Mobile threats have exploded this year, and researchers believe the number of mobile device exploits will double by the end of the year, according to the latest IBM report.
The number of known mobile operating system vulnerabilities will increase only incrementally from 2010 to 2011, but the number of exploits based on those flaws is expected to double from 2010 to 2011, IBM's X-Force research group wrote in the IBM Mid-Year X-Force report released Sept. 29. The growth is actually less than what happened from 2009 to 2010, when the number of bugs doubled and the number of exploits jumped 400 percent, IBM said.
Of the 24 mobile operating system vulnerabilities seen in the first half of 2011, at least half involved easy-to-exploit security holes that allowed attackers to launch arbitrary code execution attacks on the target device. Almost all of the flaws involved client software remote code execution vulnerabilities that exposed users to drive-by-download attacks from malicious Websites, the report found.
"For years, observers have been wondering when malware would become a real problem for the latest generation of mobile devices," said Tom Cross, manager of Threat Intelligence and Strategy for IBM X-Force, before adding, "It appears that the wait is over."
Malware distributors are setting up premium texting services that charge users exorbitant rates to send SMS messages to that number. Other criminals are collecting the victims' personal information from infected devices which are then used in phishing attacks or identity theft, according to IBM X-Force.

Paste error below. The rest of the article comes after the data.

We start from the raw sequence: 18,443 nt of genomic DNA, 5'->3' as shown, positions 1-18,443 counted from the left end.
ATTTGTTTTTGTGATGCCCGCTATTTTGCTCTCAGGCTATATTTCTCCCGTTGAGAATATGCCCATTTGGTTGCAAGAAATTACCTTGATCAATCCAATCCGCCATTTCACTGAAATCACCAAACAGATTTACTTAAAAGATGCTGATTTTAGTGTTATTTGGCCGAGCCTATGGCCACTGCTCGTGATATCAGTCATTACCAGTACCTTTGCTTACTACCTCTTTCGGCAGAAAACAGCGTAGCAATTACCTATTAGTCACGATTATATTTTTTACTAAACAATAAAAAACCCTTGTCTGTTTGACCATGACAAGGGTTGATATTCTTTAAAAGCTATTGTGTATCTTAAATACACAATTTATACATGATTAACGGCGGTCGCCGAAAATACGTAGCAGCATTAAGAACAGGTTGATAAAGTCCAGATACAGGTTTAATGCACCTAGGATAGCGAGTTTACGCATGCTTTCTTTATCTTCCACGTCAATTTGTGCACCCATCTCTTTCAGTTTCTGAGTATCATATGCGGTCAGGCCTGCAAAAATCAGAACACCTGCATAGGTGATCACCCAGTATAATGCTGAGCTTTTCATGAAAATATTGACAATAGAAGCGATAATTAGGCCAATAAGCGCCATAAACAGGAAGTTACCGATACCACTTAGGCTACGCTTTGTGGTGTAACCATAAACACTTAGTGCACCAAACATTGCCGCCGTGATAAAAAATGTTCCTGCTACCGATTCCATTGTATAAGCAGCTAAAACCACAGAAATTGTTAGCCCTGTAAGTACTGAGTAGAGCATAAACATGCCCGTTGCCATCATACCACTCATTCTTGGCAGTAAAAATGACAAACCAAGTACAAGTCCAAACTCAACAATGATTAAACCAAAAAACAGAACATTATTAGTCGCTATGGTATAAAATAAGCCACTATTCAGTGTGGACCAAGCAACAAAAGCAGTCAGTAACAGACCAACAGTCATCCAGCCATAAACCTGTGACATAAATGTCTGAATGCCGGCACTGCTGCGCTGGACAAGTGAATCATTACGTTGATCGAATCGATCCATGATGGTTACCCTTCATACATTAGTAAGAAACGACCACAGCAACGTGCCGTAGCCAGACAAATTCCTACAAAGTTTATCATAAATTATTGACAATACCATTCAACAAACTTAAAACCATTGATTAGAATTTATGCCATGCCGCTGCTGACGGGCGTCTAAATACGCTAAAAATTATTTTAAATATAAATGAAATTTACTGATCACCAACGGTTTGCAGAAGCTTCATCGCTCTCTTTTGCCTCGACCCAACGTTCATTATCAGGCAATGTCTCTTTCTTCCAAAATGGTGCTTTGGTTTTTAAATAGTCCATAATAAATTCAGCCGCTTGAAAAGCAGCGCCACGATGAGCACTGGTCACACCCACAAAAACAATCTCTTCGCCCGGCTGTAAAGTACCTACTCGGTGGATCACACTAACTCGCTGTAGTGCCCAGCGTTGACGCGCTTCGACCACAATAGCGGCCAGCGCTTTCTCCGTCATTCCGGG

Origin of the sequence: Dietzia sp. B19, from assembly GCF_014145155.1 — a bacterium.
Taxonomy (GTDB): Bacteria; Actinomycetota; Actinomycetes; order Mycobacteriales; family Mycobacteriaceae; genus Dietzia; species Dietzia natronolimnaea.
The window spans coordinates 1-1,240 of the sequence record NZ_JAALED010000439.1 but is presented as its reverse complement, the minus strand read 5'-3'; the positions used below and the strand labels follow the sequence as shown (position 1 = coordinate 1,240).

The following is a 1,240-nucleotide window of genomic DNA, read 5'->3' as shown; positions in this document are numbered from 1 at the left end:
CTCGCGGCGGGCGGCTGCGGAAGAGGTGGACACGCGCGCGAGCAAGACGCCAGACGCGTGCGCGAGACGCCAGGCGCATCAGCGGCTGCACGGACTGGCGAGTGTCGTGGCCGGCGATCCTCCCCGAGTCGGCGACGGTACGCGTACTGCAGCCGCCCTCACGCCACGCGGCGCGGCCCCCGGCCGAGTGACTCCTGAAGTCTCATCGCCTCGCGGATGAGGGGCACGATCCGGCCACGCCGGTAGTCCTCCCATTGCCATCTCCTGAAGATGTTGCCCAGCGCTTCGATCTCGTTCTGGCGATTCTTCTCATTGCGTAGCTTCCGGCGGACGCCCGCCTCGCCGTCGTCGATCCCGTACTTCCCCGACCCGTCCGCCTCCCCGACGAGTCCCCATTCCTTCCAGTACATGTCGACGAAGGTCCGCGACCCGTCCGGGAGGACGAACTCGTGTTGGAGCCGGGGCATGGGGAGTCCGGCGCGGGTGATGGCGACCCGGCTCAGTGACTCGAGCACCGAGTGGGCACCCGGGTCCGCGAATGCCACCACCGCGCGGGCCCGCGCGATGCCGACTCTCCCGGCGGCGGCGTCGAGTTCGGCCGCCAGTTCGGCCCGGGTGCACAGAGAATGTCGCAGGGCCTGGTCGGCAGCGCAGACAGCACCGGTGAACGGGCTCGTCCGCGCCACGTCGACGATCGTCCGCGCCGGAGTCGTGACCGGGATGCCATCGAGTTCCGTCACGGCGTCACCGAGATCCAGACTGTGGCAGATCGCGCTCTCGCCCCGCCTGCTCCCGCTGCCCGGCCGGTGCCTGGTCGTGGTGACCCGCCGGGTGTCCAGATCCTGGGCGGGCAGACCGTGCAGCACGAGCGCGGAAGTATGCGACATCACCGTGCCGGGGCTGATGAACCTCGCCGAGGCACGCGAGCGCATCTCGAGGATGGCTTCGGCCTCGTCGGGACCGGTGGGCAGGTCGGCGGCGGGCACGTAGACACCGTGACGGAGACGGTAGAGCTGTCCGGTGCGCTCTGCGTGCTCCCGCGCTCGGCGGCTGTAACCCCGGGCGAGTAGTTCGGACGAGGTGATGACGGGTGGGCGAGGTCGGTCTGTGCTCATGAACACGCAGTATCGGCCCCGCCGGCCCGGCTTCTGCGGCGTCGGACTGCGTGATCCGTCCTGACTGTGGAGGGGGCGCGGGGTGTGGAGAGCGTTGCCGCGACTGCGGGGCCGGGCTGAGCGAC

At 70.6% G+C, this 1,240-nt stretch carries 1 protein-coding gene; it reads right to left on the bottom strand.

IBM's X-Force researchers examined attack trends for the first half of 2011. The report is based on intelligence gathered through IBM's research of public vulnerability disclosures and the analysis of an average of 12 billion security events collected daily since the beginning of 2011, IBM said.
Malware authors are getting more sophisticated in their craft, but the threats are also coming from the users who increasingly bring their own smartphones and tablets into the enterprise but don't run any security tools to protect the devices. Developers aren't properly securing their applications and data is being leaked left and right. Finally, many security vulnerabilities remain unpatched on the mobile device because carriers aren't pushing out updates to their customers in a timely manner or it's too difficult a process to install the patch.
Users should be protecting their devices with mobile security tools, X-Force researchers recommended. They should also be careful, such as sticking with reputable app stores. Mobile malware is typically distributed through third-party app stores. However, infected applications have also popped up on Web forums, peer-to-peer networks and other Websites. Off-market applications are usually pirated versions of commercial Android apps, so users should be suspicious if they are offered free copies of apps that normally cost money.
Web vulnerabilities decreased from 49 percent of all vulnerability disclosures to 37 percent in the first half of 2011. This is the first such drop observed in the last five years, according to X-Force. The number of high and critical flaws in Web browsers was also at the lowest point since 2007.